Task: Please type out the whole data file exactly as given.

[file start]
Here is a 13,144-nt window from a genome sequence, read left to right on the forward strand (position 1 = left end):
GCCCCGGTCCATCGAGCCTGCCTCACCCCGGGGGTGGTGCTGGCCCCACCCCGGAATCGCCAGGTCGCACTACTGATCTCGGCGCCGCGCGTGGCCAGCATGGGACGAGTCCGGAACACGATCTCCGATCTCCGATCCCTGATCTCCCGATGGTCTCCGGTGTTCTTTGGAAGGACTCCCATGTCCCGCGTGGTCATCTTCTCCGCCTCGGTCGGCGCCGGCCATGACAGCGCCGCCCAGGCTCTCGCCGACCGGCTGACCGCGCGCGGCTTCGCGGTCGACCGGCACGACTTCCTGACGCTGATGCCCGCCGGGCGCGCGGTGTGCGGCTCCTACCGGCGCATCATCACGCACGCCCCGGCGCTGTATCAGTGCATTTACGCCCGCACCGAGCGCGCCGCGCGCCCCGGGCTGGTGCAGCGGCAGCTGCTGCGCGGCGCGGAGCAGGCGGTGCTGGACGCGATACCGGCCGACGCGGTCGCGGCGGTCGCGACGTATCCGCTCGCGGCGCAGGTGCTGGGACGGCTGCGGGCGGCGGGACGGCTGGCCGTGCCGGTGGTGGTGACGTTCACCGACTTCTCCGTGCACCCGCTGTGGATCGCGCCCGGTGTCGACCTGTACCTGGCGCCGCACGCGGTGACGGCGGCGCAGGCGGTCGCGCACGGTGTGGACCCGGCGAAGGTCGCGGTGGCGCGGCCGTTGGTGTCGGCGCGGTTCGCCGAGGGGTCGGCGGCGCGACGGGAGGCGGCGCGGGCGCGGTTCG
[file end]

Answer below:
Here is a 13,144-nt window from a genome sequence, read left to right on the forward strand (position 1 = left end):
GCCCCGGTCCATCGAGCCTGCCTCACCCCGGGGGTGGTGCTGGCCCCACCCCGGAATCGCCAGGTCGCACTACTGATCTCGGCGCCGCGCGTGGCCAGCATGGGACGAGTCCGGAACACGATCTCCGATCTCCGATCCCTGATCTCCCGATGGTCTCCGGTGTTCTTTGGAAGGACTCCCATGTCCCGCGTGGTCATCTTCTCCGCCTCGGTCGGCGCCGGCCATGACAGCGCCGCCCAGGCTCTCGCCGACCGGCTGACCGCGCGCGGCTTCGCGGTCGACCGGCACGACTTCCTGACGCTGATGCCCGCCGGGCGCGCGGTGTGCGGCTCCTACCGGCGCATCATCACGCACGCCCCGGCGCTGTATCAGTGCATTTACGCCCGCACCGAGCGCGCCGCGCGCCCCGGGCTGGTGCAGCGGCAGCTGCTGCGCGGCGCGGAGCAGGCGGTGCTGGACGCGATACCGGCCGACGCGGTCGCGGCGGTCGCGACGTATCCGCTCGCGGCGCAGGTGCTGGGACGGCTGCGGGCGGCGGGACGGCTGGCCGTGCCGGTGGTGGTGACGTTCACCGACTTCTCCGTGCACCCGCTGTGGATCGCGCCCGGTGTCGACCTGTACCTGGCGCCGCACGCGGTGACGGCGGCGCAGGCGGTCGCGCACGGTGTGGACCCGGCGAAGGTCGCGGTGGCGCGGCCGTTGGTGTCGGCGCGGTTCGCCGAGGGGTCGGCGGCGCGACGGGAGGCGGCGCGGGCGCGGTTCG